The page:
I’ve learned that physical ability has nothing to do with a person’s success in having a long, abundant career in CrossFit; It has everything to do with mindset and that athlete’s mental approach to each day.

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The athletes with the growth mindset have the greatest potential for success. They believe anything is possible if they work at it. They look forward to learning new things and aren’t afraid to let go of previous biases. They have faults, gladly admit them, and then try their best to move past them. Faults and self doubt is never a limiting factor. They have their doubts but they push them aside in order to perform.

Every aspect of CrossFit has become much more fun for me as I’ve cast my fixed mindset aside. I’ve learned that if I have any kind of limiting thought towards my athletes, it’s only a reflection of what I believe I can do as a coach.

As a CrossFit athlete, my workouts are a lot more fun with a growth mindset. Every day is an experience for me. It’s not just a means to an end. Each workout is a chance to hang out with my friends, it’s pushing my body to new limits, strengthening my mind, and learning more about myself and about CrossFit.

I’ve learned that CrossFit, business, parenting, life, etc., etc. all have to be hard at times if you want it to be worth it. And once you start viewing obstacles and conflicts as “fun”, there are endless possibilities for your success.

Dweck writes in her book, “I’ll never forget the first time I heard myself say, ‘This is hard. This is fun.’ That’s the moment I knew I was changing mindsets.”

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In my life, I’ve recognized my fixed mindset causing more problems than just shyness or an invisible ceiling on my greatness. At times it has caused me anxiety. It has created conflict where there wasn’t any, and enlarged some to stupid proportions.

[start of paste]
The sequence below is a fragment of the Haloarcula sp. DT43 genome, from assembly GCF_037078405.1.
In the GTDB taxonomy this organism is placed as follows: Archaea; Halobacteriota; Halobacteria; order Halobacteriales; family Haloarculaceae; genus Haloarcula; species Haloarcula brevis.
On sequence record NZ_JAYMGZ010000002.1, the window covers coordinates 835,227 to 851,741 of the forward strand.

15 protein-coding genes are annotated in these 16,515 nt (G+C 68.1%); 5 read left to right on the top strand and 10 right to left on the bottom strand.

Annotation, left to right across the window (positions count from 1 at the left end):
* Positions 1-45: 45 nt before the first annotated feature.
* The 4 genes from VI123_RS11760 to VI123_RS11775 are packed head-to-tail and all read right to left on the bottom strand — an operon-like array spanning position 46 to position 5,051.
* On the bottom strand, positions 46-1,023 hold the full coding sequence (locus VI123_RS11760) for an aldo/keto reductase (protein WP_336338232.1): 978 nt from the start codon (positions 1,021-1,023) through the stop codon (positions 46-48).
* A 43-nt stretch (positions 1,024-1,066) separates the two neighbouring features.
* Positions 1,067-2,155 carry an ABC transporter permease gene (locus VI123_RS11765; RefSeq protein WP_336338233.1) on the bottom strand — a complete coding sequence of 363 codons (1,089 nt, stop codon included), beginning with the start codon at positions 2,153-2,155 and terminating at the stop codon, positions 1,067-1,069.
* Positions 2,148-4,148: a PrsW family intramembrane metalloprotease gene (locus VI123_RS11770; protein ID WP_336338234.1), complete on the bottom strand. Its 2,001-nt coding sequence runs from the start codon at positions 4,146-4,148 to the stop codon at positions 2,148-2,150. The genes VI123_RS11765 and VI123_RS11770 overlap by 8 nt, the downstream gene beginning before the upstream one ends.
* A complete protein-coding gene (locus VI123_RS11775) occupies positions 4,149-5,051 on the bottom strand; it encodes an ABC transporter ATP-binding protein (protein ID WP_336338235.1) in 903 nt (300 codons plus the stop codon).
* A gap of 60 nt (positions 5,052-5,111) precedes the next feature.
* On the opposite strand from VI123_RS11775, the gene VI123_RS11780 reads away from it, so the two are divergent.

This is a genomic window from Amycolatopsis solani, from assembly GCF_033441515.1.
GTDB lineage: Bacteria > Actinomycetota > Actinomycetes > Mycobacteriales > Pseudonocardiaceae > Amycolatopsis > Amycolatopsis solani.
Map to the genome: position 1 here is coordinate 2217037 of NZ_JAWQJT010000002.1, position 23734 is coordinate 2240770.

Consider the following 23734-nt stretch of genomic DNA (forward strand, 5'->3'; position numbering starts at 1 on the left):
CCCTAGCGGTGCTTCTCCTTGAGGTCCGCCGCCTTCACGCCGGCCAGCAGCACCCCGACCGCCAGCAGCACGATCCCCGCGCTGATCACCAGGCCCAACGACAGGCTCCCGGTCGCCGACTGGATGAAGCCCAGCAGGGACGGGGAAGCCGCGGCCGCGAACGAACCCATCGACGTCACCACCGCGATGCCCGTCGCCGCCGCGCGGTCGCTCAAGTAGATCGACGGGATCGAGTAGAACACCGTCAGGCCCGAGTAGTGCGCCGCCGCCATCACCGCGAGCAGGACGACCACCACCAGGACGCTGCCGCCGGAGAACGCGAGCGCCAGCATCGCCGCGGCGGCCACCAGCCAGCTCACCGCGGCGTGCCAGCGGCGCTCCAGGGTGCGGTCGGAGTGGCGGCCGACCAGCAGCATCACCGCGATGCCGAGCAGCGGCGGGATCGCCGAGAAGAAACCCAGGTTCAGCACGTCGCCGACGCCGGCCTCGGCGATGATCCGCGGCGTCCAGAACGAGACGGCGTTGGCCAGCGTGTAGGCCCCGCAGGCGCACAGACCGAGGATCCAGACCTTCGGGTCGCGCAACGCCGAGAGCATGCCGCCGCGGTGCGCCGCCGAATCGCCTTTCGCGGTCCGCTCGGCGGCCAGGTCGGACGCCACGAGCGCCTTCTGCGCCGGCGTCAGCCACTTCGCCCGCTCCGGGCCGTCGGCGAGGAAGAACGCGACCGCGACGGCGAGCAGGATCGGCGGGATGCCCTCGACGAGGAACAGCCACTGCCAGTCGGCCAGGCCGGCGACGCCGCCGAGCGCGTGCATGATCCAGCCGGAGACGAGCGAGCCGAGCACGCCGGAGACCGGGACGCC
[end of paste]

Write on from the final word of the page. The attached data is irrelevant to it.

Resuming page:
My fixed mindset keeps me on the defense and reactive to situations out of my control. It sometimes sees the worst in people, when my growth mindset does the opposite. My growth mindset knows that everything and everyone is entitled to their own perspective. Most problems of our society today vary in magnitude by way of the lenses that they are being viewed through. Some with growth mindsets wouldn’t see them as problems at all.

I love my growth mindset.

I can hit resistance and know how to move past it. I can enter a conflict and know how to amicably resolve it. I can have feelings of anxiety and stress, and know exactly how to bring my body and mind back to my center. I know there are endless possibilities for growth for myself and everyone around me. As I’ve seen many times over in my gym, anyone and anything can be improved with endless limitations.

My growth mindset has taught me to be happy with myself and confident in my current abilities. No matter if I want to be stronger or faster or smarter or whatever, I have to be happy with how far I’ve already gotten to be where I am today. There is no limit to my potential, and any thought that contradicts that will be quickly forgotten.

I’m no longer afraid to fail, and failure has a much different definition than it use to.

If any time I fail, but learn from my mistakes, it’s not a failure in my book. Thus failure is as much in the mind as everything else. It’s up to me how I perceive an event, how I react, and what that outcome is.

Success in any field is hard to define what it actually is. I have to remember success is learning. Success is growth. That’s all it is.